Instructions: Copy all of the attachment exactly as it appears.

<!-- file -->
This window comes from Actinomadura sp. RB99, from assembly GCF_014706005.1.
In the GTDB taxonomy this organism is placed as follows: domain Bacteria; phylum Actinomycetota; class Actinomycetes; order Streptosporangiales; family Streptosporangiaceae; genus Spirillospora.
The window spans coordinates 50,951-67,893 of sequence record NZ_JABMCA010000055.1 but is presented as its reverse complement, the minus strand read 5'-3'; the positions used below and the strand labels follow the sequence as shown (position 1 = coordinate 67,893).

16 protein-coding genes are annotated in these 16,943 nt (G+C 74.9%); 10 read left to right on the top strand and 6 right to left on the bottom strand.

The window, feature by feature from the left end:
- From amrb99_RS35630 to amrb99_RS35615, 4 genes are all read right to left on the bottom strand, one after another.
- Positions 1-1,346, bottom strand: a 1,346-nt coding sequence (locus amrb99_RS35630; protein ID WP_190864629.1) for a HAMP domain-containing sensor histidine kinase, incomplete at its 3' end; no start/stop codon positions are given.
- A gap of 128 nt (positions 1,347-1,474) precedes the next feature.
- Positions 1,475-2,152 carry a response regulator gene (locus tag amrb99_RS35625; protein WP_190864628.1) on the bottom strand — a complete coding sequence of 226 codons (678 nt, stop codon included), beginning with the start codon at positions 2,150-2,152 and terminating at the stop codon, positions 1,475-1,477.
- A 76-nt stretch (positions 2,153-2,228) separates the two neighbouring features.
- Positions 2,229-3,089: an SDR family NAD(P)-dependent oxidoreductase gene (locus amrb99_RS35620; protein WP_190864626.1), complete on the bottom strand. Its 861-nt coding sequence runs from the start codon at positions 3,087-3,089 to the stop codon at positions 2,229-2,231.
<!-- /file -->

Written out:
This window comes from Actinomadura sp. RB99, from assembly GCF_014706005.1.
In the GTDB taxonomy this organism is placed as follows: domain Bacteria; phylum Actinomycetota; class Actinomycetes; order Streptosporangiales; family Streptosporangiaceae; genus Spirillospora.
The window spans coordinates 50,951-67,893 of sequence record NZ_JABMCA010000055.1 but is presented as its reverse complement, the minus strand read 5'-3'; the positions used below and the strand labels follow the sequence as shown (position 1 = coordinate 67,893).

16 protein-coding genes are annotated in these 16,943 nt (G+C 74.9%); 10 read left to right on the top strand and 6 right to left on the bottom strand.

The window, feature by feature from the left end:
- From amrb99_RS35630 to amrb99_RS35615, 4 genes are all read right to left on the bottom strand, one after another.
- Positions 1-1,346, bottom strand: a 1,346-nt coding sequence (locus amrb99_RS35630; protein ID WP_190864629.1) for a HAMP domain-containing sensor histidine kinase, incomplete at its 3' end; no start/stop codon positions are given.
- A gap of 128 nt (positions 1,347-1,474) precedes the next feature.
- Positions 1,475-2,152 carry a response regulator gene (locus tag amrb99_RS35625; protein WP_190864628.1) on the bottom strand — a complete coding sequence of 226 codons (678 nt, stop codon included), beginning with the start codon at positions 2,150-2,152 and terminating at the stop codon, positions 1,475-1,477.
- A 76-nt stretch (positions 2,153-2,228) separates the two neighbouring features.
- Positions 2,229-3,089: an SDR family NAD(P)-dependent oxidoreductase gene (locus amrb99_RS35620; protein WP_190864626.1), complete on the bottom strand. Its 861-nt coding sequence runs from the start codon at positions 3,087-3,089 to the stop codon at positions 2,229-2,231.